Is Bercow running scared?

The Speaker should fight Farage, not look for an unelected seat

It's worth reading all of Iain Dale's interview with John Bercow in this month's Total Politics, but what caught my eye was the suggestion that the Speaker should be given a separate constituency and be elected by MPs alone.

In response to a question about the challenge he faces at the next election (from the former Ukip leader Nigel Farage), Bercow floated the idea that the Speaker should be given a tailor-made constituency, named St Stephen's, after the historic Commons chapel.

Farage declared that the plan demonstrated the "bumptiousness and arrogance" of Bercow, adding that he "should stand and face the music".

In response to which, it's only fair to note that Bercow did not support the idea. He said: "My attitude is that, as such a decision would affect me directly, it's not right for me to be either an advocate of it or resistant to it."

In any case, the idea of a largely unelected Speaker is not an attractive one and Bercow has little to fear from Farage. Sitting Speakers have always faced challenges from maverick candidates. Michael Martin survived a challenge from the Scottish National Party at the last election.

As for the rest of the interview, Bercow deserves credit for this robust defence of his wife's political independence:

One thing I do think is quite wrong and unfair is for somebody to say: "Oh well, it's improper for the Speaker's wife to be engaged in acts of politics." That's wrong. It may well add to the spice of life, it might well cause me some difficulties in terms of press coverage, but to suggest that it's somehow constitutionally improper is quite wrong. And the simple reason for that is that the obligation for impartiality applies to me. It does not apply to Sally. And deep down I ask you to consider this, and hope you might even agree. It's a deeply sexist view based on the idea that the wife is my chattel.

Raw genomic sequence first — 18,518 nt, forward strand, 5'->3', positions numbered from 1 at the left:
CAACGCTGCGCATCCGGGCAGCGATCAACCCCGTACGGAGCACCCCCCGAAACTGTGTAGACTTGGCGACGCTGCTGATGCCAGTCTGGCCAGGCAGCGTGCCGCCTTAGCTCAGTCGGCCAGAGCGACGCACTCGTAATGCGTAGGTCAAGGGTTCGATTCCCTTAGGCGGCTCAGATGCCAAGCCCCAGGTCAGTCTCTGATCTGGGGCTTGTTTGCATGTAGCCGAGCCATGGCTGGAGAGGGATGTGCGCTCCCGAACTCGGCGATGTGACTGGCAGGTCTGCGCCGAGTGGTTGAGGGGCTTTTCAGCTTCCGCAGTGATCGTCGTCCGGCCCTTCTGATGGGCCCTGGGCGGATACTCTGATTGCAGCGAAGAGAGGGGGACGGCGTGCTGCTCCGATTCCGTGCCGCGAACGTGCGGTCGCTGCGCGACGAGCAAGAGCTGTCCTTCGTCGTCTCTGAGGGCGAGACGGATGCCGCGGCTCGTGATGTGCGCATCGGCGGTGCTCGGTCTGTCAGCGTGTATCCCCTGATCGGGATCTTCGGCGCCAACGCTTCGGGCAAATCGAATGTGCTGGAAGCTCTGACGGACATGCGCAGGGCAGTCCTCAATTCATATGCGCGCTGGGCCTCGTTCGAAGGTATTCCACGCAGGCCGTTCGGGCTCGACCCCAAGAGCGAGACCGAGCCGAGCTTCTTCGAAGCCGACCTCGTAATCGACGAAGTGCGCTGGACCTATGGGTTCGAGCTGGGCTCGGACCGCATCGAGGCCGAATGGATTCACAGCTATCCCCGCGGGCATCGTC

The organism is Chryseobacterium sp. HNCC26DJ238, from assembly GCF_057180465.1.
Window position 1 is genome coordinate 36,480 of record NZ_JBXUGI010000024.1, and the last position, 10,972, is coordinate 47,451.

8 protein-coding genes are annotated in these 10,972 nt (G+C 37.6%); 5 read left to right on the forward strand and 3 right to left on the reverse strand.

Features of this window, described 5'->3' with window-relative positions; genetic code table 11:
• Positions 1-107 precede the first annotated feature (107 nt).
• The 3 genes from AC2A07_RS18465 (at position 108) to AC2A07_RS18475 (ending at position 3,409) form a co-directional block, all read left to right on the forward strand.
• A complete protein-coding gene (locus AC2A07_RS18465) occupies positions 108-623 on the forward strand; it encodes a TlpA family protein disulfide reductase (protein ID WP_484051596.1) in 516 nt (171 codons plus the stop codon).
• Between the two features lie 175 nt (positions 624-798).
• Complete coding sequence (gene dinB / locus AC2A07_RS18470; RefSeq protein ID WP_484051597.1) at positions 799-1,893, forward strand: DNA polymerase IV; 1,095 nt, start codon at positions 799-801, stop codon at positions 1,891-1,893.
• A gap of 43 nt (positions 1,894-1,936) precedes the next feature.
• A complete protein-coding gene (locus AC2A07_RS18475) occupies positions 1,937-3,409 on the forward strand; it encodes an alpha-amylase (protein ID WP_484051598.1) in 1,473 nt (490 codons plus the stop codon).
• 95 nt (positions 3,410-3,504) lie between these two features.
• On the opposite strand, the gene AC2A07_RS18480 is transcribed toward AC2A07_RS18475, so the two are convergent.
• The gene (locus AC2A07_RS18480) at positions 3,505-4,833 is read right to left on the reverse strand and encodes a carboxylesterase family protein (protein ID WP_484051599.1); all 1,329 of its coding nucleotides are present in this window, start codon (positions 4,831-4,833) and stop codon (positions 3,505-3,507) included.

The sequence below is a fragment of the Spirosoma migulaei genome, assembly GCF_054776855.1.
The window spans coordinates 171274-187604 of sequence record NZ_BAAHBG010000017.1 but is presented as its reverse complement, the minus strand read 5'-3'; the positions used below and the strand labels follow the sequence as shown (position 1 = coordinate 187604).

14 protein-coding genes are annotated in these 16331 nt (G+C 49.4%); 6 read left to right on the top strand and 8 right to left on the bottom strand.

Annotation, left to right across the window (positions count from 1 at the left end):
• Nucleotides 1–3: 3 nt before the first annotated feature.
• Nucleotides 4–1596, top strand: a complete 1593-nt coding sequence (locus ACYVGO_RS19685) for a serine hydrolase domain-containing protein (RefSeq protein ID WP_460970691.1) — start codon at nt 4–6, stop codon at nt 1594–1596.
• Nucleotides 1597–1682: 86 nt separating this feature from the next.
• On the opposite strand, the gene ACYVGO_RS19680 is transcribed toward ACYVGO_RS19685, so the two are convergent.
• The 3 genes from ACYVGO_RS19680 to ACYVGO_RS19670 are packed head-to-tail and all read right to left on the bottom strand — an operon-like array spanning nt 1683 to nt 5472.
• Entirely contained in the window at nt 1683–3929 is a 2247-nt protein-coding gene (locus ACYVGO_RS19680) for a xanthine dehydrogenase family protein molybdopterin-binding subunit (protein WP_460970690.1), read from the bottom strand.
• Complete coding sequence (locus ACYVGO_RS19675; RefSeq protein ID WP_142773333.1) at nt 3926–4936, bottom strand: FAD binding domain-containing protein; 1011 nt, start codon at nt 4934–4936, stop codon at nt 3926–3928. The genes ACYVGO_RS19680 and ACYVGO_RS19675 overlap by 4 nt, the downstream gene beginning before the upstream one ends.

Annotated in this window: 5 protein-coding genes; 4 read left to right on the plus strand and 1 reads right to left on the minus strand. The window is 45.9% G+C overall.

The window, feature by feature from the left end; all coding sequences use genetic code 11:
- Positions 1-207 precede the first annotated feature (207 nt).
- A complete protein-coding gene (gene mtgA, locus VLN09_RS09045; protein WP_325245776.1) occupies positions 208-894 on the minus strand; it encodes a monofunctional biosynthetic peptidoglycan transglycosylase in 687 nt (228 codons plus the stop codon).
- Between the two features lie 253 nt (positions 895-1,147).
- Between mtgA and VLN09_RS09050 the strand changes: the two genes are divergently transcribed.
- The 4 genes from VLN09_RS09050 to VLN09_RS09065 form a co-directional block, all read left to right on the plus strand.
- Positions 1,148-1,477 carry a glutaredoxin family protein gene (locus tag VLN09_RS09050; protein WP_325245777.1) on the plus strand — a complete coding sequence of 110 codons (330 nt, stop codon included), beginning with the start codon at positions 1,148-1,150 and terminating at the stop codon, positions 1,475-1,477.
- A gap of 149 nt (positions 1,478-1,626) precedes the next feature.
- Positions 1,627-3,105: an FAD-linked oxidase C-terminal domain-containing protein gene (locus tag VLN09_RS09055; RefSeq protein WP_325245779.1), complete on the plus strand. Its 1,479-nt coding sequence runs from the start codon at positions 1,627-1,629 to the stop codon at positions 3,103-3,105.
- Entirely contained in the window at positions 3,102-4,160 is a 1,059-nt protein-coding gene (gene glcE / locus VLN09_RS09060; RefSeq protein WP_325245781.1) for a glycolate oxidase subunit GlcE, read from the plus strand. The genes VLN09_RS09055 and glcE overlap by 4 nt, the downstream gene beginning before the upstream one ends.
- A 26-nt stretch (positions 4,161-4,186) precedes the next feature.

Follow the New Statesman team on Twitter

George Eaton is political editor of the New Statesman.

Getty Images.
Show Hide image

Why relations between Theresa May and Philip Hammond became tense so quickly

The political imperative of controlling immigration is clashing with the economic imperative of maintaining growth. 

There is no relationship in government more important than that between the prime minister and the chancellor. When Theresa May entered No.10, she chose Philip Hammond, a dependable technocrat and long-standing ally who she had known since Oxford University. 

But relations between the pair have proved far tenser than anticipated. On Wednesday, Hammond suggested that students could be excluded from the net migration target. "We are having conversations within government about the most appropriate way to record and address net migration," he told the Treasury select committee. The Chancellor, in common with many others, has long regarded the inclusion of students as an obstacle to growth. 

The following day Hammond was publicly rebuked by No.10. "Our position on who is included in the figures has not changed, and we are categorically not reviewing whether or not students are included," a spokesman said (as I reported in advance, May believes that the public would see this move as "a fix"). 

This is not the only clash in May's first 100 days. Hammond was aggrieved by the Prime Minister's criticisms of loose monetary policy (which forced No.10 to state that it "respects the independence of the Bank of England") and is resisting tougher controls on foreign takeovers. The Chancellor has also struck a more sceptical tone on the UK's economic prospects. "It is clear to me that the British people did not vote on June 23 to become poorer," he declared in his conference speech, a signal that national prosperity must come before control of immigration. 

May and Hammond's relationship was never going to match the remarkable bond between David Cameron and George Osborne. But should relations worsen it risks becoming closer to that beween Gordon Brown and Alistair Darling. Like Hammond, Darling entered the Treasury as a calm technocrat and an ally of the PM. But the extraordinary circumstances of the financial crisis transformed him into a far more assertive figure.

In times of turmoil, there is an inevitable clash between political and economic priorities. As prime minister, Brown resisted talk of cuts for fear of the electoral consequences. But as chancellor, Darling was more concerned with the bottom line (backing a rise in VAT). By analogy, May is focused on the political imperative of controlling immigration, while Hammond is focused on the economic imperative of maintaining growth. If their relationship is to endure far tougher times they will soon need to find a middle way. 

George Eaton is political editor of the New Statesman.